The rhinophores differ in color between all four species. In A. albatrossae they are white-grey; in A. williamsi pale brown; in A. erwinkoehleri black while in A. andersoni they are the same blue as the body. The arrangement of tubercles around the rhinophoral pockets differs among the four species. Aldisa albatrossae has four similarly sized equally separated tubercles; A. erwinkoehleri has two large and two small tubercles while A. andersoni and A. williamsi have two equally sized tubercles, separated on either side of the pocket. Differences exist also in the tubercles around the gill sheath. A. albatrossae has a double row of tubercles; A. williamsi has a single row of eight tubercles; A. erwinkoehleri a single series tubercles while A. andersoni has a single series of twelve tubercles around the sheath.

There are several examples of cryptobranch dorid nudibranchs (these Aldisa's and Chromodoris geometrica ) looking remarkably similar to Phyllidid nudibranchs. Whether this is a case of mimicry or coincidence has not been proven, but we tend to side with an argument for Mullerian mimicry, as all these species benefit collectively by close resemblance as they all have mantle glands which produce noxious chemicals for protection.


Elwood, H.R., Valdés, A. & Gosliner, T.M. 2000. Two new species of Aldisa Bergh, 1878 (Mollusca, Nudibranchia) from the tropical Indo-Pacific. Proceedings of the California Academy of Sciences, 52(14): 171-181.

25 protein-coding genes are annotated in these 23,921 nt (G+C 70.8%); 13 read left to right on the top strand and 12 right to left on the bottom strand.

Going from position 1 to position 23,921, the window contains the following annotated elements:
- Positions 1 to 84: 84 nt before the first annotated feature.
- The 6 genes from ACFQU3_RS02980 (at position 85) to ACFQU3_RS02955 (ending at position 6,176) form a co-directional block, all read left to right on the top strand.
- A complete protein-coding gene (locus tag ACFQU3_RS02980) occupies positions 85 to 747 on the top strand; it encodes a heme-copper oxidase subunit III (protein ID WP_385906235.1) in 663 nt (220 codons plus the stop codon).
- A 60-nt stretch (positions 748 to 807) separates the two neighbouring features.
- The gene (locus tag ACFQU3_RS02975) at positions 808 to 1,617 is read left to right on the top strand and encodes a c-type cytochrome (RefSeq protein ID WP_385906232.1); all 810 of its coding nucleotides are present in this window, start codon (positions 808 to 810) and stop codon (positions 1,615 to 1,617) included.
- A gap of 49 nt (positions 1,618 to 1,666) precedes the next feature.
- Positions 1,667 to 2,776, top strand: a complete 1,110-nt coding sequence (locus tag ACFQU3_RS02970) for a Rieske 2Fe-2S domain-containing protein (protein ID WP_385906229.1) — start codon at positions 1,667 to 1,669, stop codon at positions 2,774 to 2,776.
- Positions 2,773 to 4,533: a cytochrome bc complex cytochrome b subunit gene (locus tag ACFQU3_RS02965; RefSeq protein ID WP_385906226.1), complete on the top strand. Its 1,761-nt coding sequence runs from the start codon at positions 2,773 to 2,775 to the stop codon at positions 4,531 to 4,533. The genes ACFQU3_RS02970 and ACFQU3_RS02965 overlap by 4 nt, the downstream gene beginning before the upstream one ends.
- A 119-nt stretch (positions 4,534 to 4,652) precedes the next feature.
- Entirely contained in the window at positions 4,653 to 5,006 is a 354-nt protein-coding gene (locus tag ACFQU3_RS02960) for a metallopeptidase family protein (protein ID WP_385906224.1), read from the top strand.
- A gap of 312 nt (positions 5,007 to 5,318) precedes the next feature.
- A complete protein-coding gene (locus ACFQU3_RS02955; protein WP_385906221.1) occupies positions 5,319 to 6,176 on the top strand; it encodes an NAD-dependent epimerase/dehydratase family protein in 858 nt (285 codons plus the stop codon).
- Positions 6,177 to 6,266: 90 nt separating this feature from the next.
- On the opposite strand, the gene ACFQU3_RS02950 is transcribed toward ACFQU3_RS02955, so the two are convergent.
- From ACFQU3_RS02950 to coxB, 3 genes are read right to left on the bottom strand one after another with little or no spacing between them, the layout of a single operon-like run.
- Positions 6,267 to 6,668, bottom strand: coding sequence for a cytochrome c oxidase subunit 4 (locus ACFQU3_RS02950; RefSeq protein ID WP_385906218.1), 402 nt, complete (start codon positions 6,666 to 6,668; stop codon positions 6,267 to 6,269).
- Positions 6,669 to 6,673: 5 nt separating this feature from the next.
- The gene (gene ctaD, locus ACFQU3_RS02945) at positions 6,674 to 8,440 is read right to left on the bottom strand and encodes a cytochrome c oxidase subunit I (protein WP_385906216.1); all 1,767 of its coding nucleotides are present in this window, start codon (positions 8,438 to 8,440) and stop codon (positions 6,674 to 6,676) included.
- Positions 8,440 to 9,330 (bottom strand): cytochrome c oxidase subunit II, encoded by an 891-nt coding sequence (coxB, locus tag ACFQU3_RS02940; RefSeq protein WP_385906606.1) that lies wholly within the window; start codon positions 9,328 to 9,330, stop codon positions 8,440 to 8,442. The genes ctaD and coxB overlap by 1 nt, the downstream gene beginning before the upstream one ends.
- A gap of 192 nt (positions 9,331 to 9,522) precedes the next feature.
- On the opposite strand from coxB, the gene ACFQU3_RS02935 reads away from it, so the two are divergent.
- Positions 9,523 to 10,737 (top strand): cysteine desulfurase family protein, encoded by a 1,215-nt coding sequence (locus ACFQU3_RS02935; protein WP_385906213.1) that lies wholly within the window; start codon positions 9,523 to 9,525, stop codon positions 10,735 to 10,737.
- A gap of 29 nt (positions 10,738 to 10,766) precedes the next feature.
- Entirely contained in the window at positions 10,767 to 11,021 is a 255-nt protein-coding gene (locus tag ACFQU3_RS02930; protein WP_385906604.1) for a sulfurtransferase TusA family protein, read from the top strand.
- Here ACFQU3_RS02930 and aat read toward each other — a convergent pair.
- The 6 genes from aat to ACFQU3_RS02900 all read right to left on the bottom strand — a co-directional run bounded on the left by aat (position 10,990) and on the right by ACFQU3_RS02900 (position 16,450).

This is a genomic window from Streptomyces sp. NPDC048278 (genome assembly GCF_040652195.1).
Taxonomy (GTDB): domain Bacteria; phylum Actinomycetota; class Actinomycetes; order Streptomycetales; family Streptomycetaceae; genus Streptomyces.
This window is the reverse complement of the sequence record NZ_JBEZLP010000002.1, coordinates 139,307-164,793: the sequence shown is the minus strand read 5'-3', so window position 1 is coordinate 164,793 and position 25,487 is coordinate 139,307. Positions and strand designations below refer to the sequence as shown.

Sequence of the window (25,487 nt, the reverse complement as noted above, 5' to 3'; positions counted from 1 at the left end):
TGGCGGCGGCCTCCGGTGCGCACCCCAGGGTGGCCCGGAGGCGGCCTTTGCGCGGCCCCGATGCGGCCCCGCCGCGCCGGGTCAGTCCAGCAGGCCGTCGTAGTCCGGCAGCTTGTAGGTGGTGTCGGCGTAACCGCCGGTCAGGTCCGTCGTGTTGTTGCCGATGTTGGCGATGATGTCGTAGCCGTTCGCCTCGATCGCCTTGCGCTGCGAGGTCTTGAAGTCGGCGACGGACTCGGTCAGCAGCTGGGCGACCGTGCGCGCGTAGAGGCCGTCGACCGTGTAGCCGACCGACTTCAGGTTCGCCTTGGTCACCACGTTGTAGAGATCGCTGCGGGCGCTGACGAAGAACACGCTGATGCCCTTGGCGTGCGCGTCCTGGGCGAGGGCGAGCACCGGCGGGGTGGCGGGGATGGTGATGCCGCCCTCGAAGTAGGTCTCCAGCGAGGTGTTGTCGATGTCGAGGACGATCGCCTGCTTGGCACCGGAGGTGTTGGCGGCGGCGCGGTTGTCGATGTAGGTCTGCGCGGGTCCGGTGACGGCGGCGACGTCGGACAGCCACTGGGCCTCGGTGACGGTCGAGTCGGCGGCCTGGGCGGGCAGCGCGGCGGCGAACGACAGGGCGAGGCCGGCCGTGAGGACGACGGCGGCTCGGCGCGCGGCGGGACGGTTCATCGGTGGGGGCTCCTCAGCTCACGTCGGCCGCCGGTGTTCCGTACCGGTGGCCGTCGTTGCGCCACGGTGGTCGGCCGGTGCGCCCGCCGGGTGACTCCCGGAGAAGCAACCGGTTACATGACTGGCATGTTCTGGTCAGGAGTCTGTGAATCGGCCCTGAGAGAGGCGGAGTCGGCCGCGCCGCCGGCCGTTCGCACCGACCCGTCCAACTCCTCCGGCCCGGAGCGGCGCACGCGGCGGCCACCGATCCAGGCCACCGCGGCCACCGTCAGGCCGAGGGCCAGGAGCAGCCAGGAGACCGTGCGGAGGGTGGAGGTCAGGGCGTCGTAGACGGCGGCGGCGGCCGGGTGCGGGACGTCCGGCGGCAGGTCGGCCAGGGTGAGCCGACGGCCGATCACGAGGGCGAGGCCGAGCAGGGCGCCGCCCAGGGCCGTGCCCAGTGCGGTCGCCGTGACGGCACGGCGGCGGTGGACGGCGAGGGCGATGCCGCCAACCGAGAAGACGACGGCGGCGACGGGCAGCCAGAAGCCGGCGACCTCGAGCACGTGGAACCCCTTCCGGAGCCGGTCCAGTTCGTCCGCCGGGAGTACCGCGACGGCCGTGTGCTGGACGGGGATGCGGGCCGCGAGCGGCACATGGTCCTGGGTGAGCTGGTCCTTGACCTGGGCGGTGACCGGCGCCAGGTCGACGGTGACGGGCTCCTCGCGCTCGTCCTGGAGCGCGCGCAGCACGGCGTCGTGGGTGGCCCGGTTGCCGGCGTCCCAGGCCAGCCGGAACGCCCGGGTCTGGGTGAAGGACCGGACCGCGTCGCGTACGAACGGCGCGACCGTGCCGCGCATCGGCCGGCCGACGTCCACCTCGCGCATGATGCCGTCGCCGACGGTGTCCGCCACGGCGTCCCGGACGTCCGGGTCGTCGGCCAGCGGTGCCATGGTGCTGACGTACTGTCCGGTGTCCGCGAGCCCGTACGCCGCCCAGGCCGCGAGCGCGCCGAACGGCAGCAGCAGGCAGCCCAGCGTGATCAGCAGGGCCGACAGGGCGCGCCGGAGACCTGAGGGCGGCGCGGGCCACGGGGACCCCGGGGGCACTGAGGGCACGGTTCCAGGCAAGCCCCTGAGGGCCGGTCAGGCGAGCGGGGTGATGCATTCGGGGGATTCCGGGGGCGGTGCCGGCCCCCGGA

Gosliner, Terrence M. & David W. Behrens. 2004. Two of New Species of Dorid Nudibranchs (Gastropoda, Opisthobranchia) from the Indian Ocean. Proc. Calif. Academy of Sci. 55(1): 1-10.
Ortea, J. & M. Ballesteros. 1989. Descripcion de una espectacular especie del genero Aldisa Bergh, 1878 (Mollusca, Opisthobranchia) dedicada a la memoria Dr. Giorgio Barletta. Bollettino Malacologico 24 (9-12): 155-160.
Perrone, Antonio S. 2001. A new species of Nudibranchia of the genus Aldisa Bergh (Gastropoda, Opisthobranchia) from Thailand. Basteria 65: 105-11

Dave Behrens
Danville, Calif
May, 2004

Dr. Charles Anderson and wife Sue

I am a British marine biologist and have lived and worked in the Maldives since 1983. During that time my main research interests have been related to fish and fisheries. However, I am fascinated by all aspects of natural history, including cetaceans, seabirds, flatworms and of course Opisthobranchs.

I started diving in 1975, in the cold waters of the North Sea off Scotland and became enthralled by sea slugs from the very start. I started underwater photography when I moved to the Maldives, and have since published a series of five small guides to marine life of the islands (and two other books on marine life of Indonesia and fishes of Sri Lanka).

With my wife Sue I have also started a whale watching company in order to conduct research on the remarkably diverse cetacean fauna of the Maldives.

Send Charles email at

Taxonomic information courtesy of:

David W. Behrens

Author: Pacific Coast Nudibranchs
Co-Author Coral Reef Animals of the Indo Pacific
Proprietor of Sea Challengers Natural History Books !

Send Dave mail at